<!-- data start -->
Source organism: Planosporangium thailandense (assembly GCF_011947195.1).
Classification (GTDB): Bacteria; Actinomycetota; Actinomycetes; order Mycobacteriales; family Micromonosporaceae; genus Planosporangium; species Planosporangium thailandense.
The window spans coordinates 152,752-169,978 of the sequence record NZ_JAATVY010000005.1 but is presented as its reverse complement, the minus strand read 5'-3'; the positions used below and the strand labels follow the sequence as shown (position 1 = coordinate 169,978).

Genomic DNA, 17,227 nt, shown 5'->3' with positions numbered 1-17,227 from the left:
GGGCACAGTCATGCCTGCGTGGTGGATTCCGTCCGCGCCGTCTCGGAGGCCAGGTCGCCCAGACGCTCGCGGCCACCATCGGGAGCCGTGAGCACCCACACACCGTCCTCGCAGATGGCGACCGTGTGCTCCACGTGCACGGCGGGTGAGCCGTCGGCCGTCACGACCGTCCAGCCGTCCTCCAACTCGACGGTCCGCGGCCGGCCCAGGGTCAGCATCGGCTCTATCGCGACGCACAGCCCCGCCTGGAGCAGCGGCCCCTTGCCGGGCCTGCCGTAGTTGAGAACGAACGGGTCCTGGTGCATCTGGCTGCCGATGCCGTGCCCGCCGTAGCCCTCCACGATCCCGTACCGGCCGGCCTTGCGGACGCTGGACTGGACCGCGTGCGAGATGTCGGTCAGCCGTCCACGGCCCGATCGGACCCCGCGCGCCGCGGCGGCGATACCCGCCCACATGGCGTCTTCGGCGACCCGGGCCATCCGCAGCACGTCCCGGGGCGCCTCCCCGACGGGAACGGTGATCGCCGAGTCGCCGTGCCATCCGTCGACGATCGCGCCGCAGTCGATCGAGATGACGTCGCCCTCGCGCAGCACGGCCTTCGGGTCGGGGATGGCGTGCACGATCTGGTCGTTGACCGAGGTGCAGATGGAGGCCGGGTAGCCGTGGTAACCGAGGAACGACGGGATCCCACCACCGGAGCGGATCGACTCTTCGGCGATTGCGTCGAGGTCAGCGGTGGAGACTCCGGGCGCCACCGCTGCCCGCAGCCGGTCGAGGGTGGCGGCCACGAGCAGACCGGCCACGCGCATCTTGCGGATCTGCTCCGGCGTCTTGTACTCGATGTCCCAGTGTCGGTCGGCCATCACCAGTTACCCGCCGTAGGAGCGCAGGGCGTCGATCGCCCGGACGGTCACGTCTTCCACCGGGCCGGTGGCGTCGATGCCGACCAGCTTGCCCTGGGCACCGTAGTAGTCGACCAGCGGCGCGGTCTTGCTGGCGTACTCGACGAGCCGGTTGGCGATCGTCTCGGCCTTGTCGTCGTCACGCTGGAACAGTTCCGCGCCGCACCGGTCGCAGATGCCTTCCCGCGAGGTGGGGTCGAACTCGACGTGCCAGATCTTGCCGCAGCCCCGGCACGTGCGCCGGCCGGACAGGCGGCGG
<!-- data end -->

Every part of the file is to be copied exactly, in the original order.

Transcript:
Source organism: Planosporangium thailandense (assembly GCF_011947195.1).
Classification (GTDB): Bacteria; Actinomycetota; Actinomycetes; order Mycobacteriales; family Micromonosporaceae; genus Planosporangium; species Planosporangium thailandense.
The window spans coordinates 152,752-169,978 of the sequence record NZ_JAATVY010000005.1 but is presented as its reverse complement, the minus strand read 5'-3'; the positions used below and the strand labels follow the sequence as shown (position 1 = coordinate 169,978).

Genomic DNA, 17,227 nt, shown 5'->3' with positions numbered 1-17,227 from the left:
GGGCACAGTCATGCCTGCGTGGTGGATTCCGTCCGCGCCGTCTCGGAGGCCAGGTCGCCCAGACGCTCGCGGCCACCATCGGGAGCCGTGAGCACCCACACACCGTCCTCGCAGATGGCGACCGTGTGCTCCACGTGCACGGCGGGTGAGCCGTCGGCCGTCACGACCGTCCAGCCGTCCTCCAACTCGACGGTCCGCGGCCGGCCCAGGGTCAGCATCGGCTCTATCGCGACGCACAGCCCCGCCTGGAGCAGCGGCCCCTTGCCGGGCCTGCCGTAGTTGAGAACGAACGGGTCCTGGTGCATCTGGCTGCCGATGCCGTGCCCGCCGTAGCCCTCCACGATCCCGTACCGGCCGGCCTTGCGGACGCTGGACTGGACCGCGTGCGAGATGTCGGTCAGCCGTCCACGGCCCGATCGGACCCCGCGCGCCGCGGCGGCGATACCCGCCCACATGGCGTCTTCGGCGACCCGGGCCATCCGCAGCACGTCCCGGGGCGCCTCCCCGACGGGAACGGTGATCGCCGAGTCGCCGTGCCATCCGTCGACGATCGCGCCGCAGTCGATCGAGATGACGTCGCCCTCGCGCAGCACGGCCTTCGGGTCGGGGATGGCGTGCACGATCTGGTCGTTGACCGAGGTGCAGATGGAGGCCGGGTAGCCGTGGTAACCGAGGAACGACGGGATCCCACCACCGGAGCGGATCGACTCTTCGGCGATTGCGTCGAGGTCAGCGGTGGAGACTCCGGGCGCCACCGCTGCCCGCAGCCGGTCGAGGGTGGCGGCCACGAGCAGACCGGCCACGCGCATCTTGCGGATCTGCTCCGGCGTCTTGTACTCGATGTCCCAGTGTCGGTCGGCCATCACCAGTTACCCGCCGTAGGAGCGCAGGGCGTCGATCGCCCGGACGGTCACGTCTTCCACCGGGCCGGTGGCGTCGATGCCGACCAGCTTGCCCTGGGCACCGTAGTAGTCGACCAGCGGCGCGGTCTTGCTGGCGTACTCGACGAGCCGGTTGGCGATCGTCTCGGCCTTGTCGTCGTCACGCTGGAACAGTTCCGCGCCGCACCGGTCGCAGATGCCTTCCCGCGAGGTGGGGTCGAACTCGACGTGCCAGATCTTGCCGCAGCCCCGGCACGTGCGCCGGCCGGACAGGCGGCGG